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Issue 25
May , 2010
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* EDITORIAL

And then there was light!

Suparna Dutta
Source: Toxics Alert, Date: May , 2010

Crisis brings out the best in people in terms of innovation.Global warming has initiated life style changes and new product designs. The latest in the bandwagon is world's first LED replacement for the 60 watt incandescent light bulb.About half of all incandescent bulbs sold in the market belong to this variety.

This break through was made possible by Royal Philips company. In The Lightfair International tradeshow in Las Vegas,a couple of days back, Royal Philips Electronics unveiled its  EnduraLED light bulb that aims at cutting down carbon emission largely.

Apart from the fact that the EnduraLED lamp will use only 12 watts and last 25 times longer, it promises to save about eighty percent on energy costs and maintenance costs. The new bulb will produce a light level of 806 lumens, similar to the 60 watt incandescent. To achieve this efficiency, it uses an innovative design and a new technology known as remote phosphor technology, developed by Philips researchers in The Netherlands.

Every year in the United States, 425 million 60 watt incandescent lamps are sold, half of all lamp purchases. If these were all to be replaced by the new EnduraLED light bulbs, Philips estimates the potential saving of 32.6 terawatt-hours of electricity in one year. This would be equivalent to power the lights of 16.7 million US households, 14.4 percent of the total number of households in the county. Environmentally, it has the potential to eliminate the generation of carbon emissions by 5.3 millions metric tons per year.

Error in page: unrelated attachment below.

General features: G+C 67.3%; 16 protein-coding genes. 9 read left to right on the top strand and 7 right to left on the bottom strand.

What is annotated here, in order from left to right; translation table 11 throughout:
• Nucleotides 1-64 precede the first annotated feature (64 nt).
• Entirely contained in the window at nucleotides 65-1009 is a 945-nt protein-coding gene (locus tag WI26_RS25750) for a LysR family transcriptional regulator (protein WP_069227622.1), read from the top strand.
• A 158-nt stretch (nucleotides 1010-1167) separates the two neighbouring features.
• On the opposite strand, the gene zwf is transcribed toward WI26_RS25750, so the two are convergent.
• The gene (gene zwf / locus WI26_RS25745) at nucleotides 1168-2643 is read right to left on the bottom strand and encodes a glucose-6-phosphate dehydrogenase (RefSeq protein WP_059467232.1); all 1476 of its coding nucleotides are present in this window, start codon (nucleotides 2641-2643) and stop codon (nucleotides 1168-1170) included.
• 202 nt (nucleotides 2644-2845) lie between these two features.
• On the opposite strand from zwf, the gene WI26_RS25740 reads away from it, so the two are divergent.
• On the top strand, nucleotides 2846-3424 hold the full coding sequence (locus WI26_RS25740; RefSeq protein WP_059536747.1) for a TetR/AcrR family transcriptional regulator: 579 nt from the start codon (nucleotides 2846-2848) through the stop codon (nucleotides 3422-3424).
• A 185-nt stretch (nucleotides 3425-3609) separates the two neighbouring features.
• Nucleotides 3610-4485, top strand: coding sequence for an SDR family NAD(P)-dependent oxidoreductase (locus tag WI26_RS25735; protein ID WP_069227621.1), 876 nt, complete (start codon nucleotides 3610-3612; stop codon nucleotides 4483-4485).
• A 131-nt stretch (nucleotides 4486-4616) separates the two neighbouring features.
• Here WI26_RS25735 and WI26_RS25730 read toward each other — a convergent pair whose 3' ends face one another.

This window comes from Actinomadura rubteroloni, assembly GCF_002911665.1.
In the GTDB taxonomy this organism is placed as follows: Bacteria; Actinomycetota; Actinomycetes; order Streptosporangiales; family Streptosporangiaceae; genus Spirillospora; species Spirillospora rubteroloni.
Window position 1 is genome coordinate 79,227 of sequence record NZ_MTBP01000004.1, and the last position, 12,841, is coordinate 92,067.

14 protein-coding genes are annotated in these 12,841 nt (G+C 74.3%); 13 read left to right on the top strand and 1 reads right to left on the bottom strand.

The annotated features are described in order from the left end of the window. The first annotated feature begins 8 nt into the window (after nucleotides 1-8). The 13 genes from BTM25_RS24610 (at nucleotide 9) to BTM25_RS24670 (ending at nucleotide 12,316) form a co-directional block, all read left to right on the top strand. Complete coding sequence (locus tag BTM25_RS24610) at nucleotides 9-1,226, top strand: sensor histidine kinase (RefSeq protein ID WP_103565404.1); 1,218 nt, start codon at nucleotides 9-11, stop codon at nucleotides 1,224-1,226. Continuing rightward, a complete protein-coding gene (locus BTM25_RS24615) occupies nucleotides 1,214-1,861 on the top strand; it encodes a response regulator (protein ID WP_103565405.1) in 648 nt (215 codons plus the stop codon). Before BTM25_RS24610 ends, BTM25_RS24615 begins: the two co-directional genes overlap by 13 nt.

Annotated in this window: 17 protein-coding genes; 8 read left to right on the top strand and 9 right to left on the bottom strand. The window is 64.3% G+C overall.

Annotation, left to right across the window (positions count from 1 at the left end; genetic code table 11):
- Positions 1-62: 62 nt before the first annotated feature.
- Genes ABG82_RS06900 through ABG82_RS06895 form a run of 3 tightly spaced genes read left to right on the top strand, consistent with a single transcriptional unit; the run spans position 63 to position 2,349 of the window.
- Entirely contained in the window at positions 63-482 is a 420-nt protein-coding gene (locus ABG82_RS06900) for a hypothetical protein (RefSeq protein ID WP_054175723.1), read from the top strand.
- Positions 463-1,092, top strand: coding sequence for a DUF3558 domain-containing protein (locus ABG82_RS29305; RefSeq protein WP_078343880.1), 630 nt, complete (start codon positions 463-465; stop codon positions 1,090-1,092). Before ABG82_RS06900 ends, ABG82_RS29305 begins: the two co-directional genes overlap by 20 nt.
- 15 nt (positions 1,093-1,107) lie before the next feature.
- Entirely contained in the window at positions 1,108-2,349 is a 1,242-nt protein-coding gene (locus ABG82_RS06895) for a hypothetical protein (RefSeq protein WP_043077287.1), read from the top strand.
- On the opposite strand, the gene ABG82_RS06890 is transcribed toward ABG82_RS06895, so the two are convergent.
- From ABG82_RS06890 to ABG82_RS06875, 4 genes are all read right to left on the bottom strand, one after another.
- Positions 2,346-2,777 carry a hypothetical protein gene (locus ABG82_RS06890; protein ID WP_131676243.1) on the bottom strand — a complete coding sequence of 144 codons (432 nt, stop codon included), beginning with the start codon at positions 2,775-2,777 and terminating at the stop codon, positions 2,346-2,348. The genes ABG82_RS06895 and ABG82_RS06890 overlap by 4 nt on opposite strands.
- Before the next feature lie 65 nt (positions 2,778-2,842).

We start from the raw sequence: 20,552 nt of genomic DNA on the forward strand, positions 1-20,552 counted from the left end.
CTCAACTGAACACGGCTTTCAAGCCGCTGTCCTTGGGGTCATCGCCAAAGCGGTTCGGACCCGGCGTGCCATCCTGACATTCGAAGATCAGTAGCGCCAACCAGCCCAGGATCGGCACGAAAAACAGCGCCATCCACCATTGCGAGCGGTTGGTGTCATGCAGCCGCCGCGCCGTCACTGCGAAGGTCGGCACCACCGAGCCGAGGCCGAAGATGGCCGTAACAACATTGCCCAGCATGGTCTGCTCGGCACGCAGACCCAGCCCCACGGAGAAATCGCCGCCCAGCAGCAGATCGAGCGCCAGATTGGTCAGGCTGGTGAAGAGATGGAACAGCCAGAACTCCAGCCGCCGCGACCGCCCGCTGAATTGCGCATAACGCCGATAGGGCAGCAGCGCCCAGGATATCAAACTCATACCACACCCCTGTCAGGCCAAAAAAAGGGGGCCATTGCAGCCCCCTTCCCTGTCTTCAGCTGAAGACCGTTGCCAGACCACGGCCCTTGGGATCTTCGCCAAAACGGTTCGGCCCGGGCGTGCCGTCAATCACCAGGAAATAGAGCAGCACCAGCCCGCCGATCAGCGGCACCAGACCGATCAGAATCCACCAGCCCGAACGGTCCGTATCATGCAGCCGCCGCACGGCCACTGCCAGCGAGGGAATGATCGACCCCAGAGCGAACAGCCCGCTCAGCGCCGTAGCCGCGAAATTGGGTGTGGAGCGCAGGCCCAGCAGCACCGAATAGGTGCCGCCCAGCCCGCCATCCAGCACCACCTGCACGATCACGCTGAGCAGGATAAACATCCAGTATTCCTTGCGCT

Most of us know that the incandescent bulb is attributed to Thomas Alva Edison (February 11, 1847 – October 18, 1931) who was an American inventor, scientist and businessman. He developed many devices that greatly influenced life around the world, including the phonograph, the motion picture camera, and a long-lasting, practical electric light bulb. He was one of the first inventors to apply the principles of mass production and large teamwork to the process of invention, and therefore is often credited with the creation of the first industrial research laboratory.

From its birth in Edison's laboratory to this day, the incandescent bulb has truly travelled a long, long distance.Kudos to all inventors trying out ways to add more light in our lives. An energy-efficient incandescent 60 watt might pave a path for more such inspiring initiatives.



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